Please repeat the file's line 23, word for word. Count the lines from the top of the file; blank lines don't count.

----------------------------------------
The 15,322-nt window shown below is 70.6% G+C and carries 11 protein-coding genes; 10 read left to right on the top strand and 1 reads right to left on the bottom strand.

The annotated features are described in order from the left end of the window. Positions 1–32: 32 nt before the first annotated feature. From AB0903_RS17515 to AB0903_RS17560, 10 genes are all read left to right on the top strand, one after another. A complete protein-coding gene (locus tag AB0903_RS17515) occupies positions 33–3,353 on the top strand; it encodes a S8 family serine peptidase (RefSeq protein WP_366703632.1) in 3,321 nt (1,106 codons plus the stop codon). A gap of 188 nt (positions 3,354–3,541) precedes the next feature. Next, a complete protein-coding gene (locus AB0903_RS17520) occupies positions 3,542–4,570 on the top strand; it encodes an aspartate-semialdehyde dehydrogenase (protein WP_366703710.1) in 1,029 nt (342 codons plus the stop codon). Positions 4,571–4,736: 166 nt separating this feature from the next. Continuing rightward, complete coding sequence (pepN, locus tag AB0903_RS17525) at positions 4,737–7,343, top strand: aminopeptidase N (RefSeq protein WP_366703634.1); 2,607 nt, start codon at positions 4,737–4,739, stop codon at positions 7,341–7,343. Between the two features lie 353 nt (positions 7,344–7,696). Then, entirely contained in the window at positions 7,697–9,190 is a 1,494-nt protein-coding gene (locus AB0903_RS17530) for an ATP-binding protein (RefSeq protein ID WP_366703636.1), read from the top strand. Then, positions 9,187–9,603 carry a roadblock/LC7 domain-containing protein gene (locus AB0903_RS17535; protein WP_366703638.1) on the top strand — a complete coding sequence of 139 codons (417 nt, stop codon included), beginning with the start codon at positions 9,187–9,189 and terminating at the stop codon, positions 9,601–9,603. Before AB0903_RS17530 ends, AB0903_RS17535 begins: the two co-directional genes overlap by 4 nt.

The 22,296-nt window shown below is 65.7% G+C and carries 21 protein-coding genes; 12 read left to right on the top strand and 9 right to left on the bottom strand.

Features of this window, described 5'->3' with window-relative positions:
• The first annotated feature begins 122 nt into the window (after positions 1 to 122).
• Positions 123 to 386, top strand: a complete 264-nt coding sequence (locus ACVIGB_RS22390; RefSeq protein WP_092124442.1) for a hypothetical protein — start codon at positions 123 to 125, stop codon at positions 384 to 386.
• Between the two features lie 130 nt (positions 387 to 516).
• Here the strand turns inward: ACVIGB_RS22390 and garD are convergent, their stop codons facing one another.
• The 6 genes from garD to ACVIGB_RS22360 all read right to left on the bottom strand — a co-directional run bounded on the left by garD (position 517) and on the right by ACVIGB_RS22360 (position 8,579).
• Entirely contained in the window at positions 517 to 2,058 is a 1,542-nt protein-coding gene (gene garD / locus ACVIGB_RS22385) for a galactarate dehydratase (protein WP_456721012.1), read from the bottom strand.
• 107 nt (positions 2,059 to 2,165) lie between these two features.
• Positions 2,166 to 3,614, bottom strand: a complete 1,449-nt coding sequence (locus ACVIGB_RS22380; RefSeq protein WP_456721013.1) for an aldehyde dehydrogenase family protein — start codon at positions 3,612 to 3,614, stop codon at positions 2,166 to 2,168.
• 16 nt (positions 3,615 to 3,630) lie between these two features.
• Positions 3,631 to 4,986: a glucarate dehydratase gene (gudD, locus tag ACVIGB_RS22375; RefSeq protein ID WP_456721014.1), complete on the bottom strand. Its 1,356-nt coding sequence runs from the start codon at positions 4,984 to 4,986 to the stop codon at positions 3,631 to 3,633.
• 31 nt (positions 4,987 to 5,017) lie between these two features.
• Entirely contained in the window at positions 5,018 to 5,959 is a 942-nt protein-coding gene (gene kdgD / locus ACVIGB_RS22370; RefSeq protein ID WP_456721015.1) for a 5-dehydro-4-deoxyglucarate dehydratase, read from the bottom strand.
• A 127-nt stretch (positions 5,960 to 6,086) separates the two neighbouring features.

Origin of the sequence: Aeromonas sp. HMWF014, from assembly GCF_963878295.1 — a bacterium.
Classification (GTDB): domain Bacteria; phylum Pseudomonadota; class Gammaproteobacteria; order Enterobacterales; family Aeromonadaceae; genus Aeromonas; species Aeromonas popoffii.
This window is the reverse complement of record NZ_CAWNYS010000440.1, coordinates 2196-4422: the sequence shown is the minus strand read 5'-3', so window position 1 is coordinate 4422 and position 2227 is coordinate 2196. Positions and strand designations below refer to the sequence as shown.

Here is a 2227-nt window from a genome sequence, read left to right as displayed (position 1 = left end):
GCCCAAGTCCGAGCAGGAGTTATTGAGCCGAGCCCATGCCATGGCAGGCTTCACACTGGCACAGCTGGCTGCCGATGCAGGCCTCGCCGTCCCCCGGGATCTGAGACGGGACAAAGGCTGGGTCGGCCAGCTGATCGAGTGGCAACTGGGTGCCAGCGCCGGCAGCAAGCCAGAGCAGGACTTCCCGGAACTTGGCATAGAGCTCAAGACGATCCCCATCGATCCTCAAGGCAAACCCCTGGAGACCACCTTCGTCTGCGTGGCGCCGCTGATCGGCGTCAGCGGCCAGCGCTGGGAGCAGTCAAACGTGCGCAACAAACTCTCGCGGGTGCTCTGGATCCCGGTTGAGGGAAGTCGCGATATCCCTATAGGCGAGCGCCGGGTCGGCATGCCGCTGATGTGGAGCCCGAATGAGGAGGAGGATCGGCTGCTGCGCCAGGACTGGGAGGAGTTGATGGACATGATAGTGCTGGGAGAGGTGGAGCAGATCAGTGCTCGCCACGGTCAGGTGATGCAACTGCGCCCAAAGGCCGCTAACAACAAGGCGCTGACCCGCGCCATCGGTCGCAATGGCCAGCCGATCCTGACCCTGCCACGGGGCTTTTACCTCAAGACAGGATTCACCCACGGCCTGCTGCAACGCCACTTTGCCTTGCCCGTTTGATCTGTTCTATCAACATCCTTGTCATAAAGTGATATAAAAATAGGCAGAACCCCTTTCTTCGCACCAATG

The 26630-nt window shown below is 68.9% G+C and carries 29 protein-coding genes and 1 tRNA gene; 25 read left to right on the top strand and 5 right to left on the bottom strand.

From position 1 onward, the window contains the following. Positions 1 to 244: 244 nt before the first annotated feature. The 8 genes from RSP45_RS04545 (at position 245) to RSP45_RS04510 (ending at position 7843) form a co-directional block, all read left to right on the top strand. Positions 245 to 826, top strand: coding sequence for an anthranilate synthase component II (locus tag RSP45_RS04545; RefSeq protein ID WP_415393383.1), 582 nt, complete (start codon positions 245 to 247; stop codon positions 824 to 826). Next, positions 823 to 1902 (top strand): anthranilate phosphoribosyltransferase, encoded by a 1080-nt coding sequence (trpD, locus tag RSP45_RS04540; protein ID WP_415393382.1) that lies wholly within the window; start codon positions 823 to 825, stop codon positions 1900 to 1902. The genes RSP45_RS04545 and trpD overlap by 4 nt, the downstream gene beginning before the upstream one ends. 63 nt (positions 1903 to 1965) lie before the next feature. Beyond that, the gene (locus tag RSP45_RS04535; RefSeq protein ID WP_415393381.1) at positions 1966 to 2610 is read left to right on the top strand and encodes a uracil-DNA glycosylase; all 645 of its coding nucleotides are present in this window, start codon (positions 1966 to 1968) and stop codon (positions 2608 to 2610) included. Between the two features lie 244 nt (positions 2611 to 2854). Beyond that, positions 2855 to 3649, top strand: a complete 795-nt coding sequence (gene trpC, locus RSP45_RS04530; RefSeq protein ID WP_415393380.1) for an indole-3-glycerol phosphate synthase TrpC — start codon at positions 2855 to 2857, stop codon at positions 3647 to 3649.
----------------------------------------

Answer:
The 26630-nt window shown below is 68.9% G+C and carries 29 protein-coding genes and 1 tRNA gene; 25 read left to right on the top strand and 5 right to left on the bottom strand.